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Antidoping officials from at least 10 nations and 20 athlete groups are preparing the extraordinary step of requesting that the entire Russian delegation be barred from the Summer Olympics over allegations of a state-sponsored doping program, according to email correspondence obtained by The New York Times.
The antidoping officials and athletes were expected to pressure Olympic leaders on the matter as soon as Monday — less than three weeks before the opening ceremony in Rio. They were waiting for the results of an investigation into claims published in The Times of a state-sponsored doping program conducted by Russian officials at the 2014 Sochi Olympics.
Grigory Rodchenkov, Russia's former antidoping lab director, told The Times in May that he followed government orders to cover up the widespread use of performance-enhancing drugs by dozens of Russian Olympians at the Sochi Games. At least 15 of them won medals, he said.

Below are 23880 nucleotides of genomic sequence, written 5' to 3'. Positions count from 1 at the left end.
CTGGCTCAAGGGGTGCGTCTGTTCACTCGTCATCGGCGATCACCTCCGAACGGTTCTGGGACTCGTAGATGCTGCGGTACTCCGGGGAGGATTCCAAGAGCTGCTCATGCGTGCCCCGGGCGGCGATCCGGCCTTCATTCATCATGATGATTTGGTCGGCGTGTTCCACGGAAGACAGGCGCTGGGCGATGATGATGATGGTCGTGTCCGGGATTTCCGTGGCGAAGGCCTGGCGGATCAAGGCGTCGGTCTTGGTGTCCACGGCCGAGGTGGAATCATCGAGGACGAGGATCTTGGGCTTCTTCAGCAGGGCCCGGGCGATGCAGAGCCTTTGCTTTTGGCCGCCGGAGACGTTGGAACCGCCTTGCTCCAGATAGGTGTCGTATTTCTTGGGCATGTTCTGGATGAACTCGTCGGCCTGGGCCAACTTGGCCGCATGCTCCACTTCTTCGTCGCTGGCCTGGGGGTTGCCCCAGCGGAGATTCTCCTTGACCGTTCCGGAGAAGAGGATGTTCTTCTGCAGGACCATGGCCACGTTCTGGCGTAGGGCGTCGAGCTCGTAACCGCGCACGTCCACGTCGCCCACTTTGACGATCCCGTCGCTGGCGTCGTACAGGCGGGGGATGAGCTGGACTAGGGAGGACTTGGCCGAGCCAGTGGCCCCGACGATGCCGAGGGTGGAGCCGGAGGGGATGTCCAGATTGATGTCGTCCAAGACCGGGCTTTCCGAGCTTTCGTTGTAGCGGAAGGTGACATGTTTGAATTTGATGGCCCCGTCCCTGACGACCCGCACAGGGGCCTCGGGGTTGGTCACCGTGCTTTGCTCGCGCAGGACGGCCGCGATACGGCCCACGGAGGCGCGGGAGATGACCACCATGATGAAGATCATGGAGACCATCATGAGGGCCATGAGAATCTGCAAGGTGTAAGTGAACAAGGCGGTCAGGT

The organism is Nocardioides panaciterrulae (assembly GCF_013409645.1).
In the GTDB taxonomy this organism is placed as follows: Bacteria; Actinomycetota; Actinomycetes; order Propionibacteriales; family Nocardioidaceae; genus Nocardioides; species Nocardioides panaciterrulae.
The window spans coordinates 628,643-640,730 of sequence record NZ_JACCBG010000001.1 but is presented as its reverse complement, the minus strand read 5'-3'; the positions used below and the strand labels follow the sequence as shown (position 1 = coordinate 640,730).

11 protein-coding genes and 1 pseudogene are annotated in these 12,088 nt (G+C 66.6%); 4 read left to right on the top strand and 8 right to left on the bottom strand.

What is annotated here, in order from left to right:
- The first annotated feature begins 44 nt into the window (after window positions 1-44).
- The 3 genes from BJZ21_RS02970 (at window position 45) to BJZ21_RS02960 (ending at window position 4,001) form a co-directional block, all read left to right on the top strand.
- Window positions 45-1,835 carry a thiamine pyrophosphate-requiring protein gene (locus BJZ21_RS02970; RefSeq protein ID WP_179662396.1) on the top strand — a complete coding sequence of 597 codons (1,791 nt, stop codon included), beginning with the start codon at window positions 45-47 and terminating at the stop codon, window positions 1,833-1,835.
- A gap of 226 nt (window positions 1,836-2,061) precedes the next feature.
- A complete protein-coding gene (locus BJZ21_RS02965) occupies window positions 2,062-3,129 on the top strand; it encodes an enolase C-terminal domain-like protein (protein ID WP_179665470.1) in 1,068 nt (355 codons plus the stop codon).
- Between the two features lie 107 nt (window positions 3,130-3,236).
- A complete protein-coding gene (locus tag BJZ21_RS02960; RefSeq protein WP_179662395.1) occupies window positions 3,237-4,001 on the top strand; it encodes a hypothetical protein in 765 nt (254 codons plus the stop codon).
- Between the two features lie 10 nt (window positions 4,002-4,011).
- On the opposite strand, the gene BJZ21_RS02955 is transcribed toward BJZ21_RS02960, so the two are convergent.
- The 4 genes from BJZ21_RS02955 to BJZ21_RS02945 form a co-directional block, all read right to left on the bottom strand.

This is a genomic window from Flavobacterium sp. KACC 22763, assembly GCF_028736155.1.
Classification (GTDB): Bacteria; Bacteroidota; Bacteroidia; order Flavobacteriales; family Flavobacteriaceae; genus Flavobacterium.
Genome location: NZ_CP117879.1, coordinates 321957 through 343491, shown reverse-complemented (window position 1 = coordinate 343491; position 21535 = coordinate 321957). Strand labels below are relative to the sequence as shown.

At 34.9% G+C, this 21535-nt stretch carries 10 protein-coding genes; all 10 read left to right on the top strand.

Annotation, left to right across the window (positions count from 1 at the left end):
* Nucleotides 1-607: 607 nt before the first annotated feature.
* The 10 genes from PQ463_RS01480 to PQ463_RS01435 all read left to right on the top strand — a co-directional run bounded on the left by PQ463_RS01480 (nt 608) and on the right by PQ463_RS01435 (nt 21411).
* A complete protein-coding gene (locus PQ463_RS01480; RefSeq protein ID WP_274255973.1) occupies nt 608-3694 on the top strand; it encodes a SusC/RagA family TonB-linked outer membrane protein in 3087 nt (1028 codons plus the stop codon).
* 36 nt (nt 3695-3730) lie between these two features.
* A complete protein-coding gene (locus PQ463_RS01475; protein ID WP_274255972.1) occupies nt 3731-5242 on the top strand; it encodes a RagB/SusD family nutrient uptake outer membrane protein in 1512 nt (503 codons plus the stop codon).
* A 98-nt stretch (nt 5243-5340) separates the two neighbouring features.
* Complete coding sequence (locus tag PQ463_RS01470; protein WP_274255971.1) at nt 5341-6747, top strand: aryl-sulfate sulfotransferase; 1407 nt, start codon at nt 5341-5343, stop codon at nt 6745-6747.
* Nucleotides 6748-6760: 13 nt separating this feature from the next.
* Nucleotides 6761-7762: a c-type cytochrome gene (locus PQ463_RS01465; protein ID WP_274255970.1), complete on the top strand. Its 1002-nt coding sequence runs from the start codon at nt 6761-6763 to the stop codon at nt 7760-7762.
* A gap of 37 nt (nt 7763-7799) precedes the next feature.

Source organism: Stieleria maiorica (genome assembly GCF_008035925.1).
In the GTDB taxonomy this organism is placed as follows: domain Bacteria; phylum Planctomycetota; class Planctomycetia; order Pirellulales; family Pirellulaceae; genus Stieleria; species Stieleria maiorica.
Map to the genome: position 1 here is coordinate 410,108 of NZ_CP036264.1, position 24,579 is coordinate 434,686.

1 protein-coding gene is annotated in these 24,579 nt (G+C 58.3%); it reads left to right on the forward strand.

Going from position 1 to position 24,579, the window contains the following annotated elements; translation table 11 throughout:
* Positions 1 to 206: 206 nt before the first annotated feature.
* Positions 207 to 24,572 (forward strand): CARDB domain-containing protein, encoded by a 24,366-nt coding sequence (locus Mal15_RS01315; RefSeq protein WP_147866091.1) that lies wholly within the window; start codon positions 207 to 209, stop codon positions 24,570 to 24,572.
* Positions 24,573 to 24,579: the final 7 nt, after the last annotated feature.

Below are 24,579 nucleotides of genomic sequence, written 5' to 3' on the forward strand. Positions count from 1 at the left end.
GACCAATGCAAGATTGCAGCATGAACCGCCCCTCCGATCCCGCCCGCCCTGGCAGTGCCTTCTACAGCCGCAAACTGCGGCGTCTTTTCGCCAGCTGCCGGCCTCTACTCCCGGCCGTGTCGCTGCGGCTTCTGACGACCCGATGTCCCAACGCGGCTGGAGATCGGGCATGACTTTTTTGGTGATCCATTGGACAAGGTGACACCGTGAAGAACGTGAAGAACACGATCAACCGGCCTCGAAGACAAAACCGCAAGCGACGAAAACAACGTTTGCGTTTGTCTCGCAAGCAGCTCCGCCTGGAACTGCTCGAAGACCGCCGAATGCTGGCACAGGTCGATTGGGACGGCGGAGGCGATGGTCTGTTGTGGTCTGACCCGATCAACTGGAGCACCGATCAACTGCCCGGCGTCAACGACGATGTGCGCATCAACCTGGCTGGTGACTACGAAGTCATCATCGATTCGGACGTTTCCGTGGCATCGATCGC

Russian officials have dismissed allegations of a state-run doping program as a Western conspiracy intended to smear Russia. The country's track and field team has already been barred from the Rio Games for doping violations; calls for sanctions against Russian athletes in every sport would be unprecedented and would likely escalate the geopolitical debate.
At least 10 national antidoping organizations — including those in the United States, Germany, Spain, Japan, Switzerland and Canada — and more than 20 athlete groups representing Olympians from around the world have banded together as they anticipate validation of Dr. Rodchenkov's claims.